Two terrorist attacks in Colombia show the ELN as a binational guerrilla which distances itself from the negotiations | International

Security officers inspect a national police truck destroyed by an explosive device in Cali, Colombia, January 8, 2022.PAOLA MAFLA (AFP)

The last active guerrilla war in Colombia made itself felt again. The wave of violence unleashed by the ELN in its confrontation with FARC dissidents rocked the start of the week – and the new year – with 27 killings in the department of Arauca, on the border with Venezuela. And the week ended on Friday with the umpteenth attack of the insurgency against the public force, an explosive attack on a police truck in the city of Cali that left 13 people injured.

“Their interest in influencing this year’s electoral process with the support of socialist and communist dictatorships is clear,” President Iván Duque said on Saturday after the ELN attack, rejected by all political forces. The country has legislative elections in March and presidential elections in May. “Colombia will not bow down and will never bow to terrorism,” added the president of a guerrilla group which, with its actions, made any type of negotiation difficult during his tenure.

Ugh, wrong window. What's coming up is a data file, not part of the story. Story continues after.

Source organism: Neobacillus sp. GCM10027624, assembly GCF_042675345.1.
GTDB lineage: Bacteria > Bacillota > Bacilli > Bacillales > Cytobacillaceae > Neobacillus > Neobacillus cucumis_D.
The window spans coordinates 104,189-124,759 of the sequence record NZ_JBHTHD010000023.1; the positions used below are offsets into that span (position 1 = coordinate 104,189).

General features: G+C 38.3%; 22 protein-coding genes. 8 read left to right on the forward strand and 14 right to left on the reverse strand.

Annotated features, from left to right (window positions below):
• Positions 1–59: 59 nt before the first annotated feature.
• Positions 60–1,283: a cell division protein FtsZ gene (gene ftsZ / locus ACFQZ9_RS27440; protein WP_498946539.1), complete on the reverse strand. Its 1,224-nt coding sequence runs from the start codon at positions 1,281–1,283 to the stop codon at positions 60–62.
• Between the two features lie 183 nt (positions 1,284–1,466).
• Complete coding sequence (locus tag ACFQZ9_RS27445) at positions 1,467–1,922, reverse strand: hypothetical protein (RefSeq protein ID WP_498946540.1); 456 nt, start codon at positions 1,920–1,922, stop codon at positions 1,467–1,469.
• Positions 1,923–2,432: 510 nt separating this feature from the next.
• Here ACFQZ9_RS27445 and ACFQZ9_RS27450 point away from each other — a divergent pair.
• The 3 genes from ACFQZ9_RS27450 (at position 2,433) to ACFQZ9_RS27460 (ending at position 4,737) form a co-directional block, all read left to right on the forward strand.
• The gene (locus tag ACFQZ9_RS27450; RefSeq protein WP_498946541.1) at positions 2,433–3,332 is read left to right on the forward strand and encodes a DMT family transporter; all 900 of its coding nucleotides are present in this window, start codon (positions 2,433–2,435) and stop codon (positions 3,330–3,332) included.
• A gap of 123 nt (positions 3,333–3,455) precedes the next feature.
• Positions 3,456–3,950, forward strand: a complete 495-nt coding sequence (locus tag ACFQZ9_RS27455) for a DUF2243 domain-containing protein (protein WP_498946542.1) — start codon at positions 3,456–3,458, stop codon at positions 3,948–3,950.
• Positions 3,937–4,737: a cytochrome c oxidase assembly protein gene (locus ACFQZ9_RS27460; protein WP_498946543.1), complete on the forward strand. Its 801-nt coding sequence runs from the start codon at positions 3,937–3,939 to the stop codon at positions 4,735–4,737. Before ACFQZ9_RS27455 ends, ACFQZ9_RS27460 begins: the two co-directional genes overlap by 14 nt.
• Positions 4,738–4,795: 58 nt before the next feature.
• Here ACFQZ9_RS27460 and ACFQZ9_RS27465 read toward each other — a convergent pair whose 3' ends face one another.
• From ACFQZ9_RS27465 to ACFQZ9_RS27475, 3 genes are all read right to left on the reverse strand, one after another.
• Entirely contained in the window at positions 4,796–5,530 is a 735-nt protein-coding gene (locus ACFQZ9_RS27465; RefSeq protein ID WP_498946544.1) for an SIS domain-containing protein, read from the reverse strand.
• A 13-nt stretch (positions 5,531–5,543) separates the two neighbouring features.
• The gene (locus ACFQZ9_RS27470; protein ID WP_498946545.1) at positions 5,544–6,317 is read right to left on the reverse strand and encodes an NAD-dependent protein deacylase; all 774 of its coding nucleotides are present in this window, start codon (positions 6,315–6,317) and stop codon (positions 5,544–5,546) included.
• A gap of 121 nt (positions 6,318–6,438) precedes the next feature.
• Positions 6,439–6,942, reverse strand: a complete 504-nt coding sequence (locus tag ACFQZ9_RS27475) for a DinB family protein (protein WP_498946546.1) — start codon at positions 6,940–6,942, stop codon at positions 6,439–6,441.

The vacuum left by the FARC after the demobilization of 13,000 of its members was filled not only by dissidents and other paramilitary groups who control various populations in Colombia, but also led the so-called National Liberation Army to s ‘establish as the main illegal group in the country. But, in addition, as the think tank InSight Crime asserts, it is about a criminal organization which competes in Colombia and Venezuela “all the main criminal economies”, in particular the illegal extraction of gold. and drug trafficking.

The Colombian Minister of Defense, Diego Molano, third from the left, observes, with the military and police management, the data caused by the attack this Saturday in Cali. National Police of Colombia (EFE / National Police of Colombia)

Of Catholic origin and founded in 1964, inspired by the Cuban revolution, the ELN guerrillas now have an international dimension, warn several analysts. “The ELN has become a kind of binational army. Their objective is not so much the seizure of power in Colombia, but rather the defense of the Bolivarian revolution ”in Venezuela, explains Jorge Mantilla, director of Conflict Dynamics at the Ideas for Peace Foundation (FIP).